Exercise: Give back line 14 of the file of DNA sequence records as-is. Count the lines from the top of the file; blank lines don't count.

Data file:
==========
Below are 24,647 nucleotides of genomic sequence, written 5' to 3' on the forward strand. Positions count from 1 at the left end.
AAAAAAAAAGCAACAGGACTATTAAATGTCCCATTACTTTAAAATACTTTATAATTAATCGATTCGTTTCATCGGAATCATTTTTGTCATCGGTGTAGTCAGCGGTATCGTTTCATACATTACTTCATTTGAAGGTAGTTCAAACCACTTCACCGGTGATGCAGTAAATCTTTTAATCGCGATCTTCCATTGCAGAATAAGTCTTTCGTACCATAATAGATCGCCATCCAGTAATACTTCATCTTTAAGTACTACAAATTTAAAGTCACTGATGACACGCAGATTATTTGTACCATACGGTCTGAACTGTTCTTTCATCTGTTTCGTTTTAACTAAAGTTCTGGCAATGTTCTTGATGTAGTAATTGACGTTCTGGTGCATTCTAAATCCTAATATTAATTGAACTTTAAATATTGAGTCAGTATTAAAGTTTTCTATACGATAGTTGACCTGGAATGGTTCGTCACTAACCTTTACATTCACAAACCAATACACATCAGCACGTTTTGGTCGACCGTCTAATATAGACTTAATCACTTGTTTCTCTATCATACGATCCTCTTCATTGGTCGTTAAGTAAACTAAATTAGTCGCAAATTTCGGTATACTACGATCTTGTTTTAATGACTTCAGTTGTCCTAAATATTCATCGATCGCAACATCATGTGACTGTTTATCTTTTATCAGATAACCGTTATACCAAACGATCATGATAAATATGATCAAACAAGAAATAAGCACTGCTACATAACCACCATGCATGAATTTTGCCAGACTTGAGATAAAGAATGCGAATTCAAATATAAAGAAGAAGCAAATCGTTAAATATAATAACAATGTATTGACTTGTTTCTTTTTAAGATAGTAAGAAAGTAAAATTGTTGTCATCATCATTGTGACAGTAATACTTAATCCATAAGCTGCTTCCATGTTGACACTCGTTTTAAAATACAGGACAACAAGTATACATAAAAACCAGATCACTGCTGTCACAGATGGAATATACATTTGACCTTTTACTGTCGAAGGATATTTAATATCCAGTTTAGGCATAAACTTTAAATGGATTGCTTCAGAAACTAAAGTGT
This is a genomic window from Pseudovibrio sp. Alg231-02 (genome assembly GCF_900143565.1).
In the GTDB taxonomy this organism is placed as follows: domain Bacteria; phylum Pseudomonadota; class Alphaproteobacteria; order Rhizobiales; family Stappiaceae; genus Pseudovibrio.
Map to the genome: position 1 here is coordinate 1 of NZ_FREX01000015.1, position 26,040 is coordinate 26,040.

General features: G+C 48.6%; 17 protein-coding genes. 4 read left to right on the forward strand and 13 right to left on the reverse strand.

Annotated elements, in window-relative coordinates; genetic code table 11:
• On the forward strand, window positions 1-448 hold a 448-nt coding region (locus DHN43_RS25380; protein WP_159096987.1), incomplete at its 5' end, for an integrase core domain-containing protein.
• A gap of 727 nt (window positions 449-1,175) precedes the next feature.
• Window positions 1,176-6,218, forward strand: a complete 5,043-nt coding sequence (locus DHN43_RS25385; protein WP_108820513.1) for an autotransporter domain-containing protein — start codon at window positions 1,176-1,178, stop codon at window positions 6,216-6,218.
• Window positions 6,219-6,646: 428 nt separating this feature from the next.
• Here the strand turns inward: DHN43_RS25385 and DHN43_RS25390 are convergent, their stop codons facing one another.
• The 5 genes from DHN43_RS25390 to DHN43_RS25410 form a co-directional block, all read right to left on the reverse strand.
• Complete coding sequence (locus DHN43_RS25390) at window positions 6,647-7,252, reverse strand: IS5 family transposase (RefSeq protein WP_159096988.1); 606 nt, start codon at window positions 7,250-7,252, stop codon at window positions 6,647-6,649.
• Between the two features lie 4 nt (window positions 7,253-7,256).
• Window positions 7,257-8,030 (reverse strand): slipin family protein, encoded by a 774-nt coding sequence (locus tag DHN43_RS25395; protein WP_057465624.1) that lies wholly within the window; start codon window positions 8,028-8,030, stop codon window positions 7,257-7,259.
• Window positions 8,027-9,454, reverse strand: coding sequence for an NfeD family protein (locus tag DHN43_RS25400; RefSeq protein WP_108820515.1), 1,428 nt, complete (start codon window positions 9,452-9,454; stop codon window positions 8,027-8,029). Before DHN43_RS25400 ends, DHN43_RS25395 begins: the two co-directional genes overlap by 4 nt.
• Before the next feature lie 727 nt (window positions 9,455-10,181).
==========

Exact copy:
• Complete coding sequence (locus DHN43_RS25390) at window positions 6,647-7,252, reverse strand: IS5 family transposase (RefSeq protein WP_159096988.1); 606 nt, start codon at window positions 7,250-7,252, stop codon at window positions 6,647-6,649.